And if that wasn’t weird enough, he is joined by Moses and Elijah. I’ve always wondered how they knew who these guys were. It doesn’t really matter. Moses and Elijah represent the law and the prophets, and Jesus was speaking with them as an equal because he was seen as the fulfillment of the law and of all prophecy. Jesus was God’s self-revelation for all people, for all time, forever!
Maybe that’s why I find the glowing, radio-active Jesus easier to swallow than the appearance of Moses and Elijah. Even more than that, I find it fascinating that this story is so important to the Christian faith that it gets lifted up in one form or another every year. And every year I struggle with the difference between transformation and transfiguration. Jesus is not transformed, he is transfigured. What does that even mean?
Well, essentially it’s a difference between an internal or an external change. Braces, for example, transform your mouth, but a smile can “transfigure” your face. A smile tells us what you are feeling, just as laughter reveals your joy. The interesting thing to me about all of this is that the Greek word in the original text, “metamorpho,” can be translated either way. In fact the word transfigure didn’t even exist before around the 14th century!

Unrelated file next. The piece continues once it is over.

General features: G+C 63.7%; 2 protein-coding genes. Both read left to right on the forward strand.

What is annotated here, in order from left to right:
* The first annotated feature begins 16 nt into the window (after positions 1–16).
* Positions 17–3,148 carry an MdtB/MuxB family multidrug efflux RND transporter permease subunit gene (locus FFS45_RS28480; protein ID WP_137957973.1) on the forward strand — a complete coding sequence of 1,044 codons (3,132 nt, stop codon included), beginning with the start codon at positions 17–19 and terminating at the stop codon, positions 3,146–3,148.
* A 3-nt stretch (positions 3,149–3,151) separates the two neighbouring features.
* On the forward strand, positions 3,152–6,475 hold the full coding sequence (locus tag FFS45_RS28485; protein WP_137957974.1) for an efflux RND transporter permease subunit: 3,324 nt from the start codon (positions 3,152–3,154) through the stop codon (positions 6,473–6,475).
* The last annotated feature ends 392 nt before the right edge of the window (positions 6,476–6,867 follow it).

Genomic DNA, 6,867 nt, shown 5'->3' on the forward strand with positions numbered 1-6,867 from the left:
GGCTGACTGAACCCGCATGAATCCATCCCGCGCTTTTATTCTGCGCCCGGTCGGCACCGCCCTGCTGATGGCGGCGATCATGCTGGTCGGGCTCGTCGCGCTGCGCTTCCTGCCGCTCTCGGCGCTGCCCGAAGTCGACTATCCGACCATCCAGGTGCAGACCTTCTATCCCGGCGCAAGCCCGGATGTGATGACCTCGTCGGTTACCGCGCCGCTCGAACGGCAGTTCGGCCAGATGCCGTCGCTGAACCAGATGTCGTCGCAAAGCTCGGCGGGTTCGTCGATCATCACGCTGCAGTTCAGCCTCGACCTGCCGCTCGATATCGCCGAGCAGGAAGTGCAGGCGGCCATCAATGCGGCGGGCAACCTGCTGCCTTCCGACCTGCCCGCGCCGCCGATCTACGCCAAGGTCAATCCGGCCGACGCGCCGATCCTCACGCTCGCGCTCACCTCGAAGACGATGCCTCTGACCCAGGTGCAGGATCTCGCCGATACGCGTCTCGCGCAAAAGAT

Here’s why this matters. Language changes over time, and that’s a good thing. It changes to more accurately reflect our experiences. This word, “transfigure,” became important to this story because there was so much change happening in the world. Culture and art, science and math, and the very concept of the earth and the stars were changing, and there was a deep need to know that God – the God revealed through Jesus – was still reliable.
I think we can identify with that. I was recently reading a series called “The Long Earth” that describes a new reality that becomes opened up when humanity discovers a way to step into alternate versions of the earth in new dimensions. A new balance between chaos and order has to be found, and in the midst of it, there are children that communicate on a higher plain that seems to involve new speech patterns and the ability to process information at a higher rate. That all sounds like science fiction until you have to ask an 11 year old how to do something on your smart phone!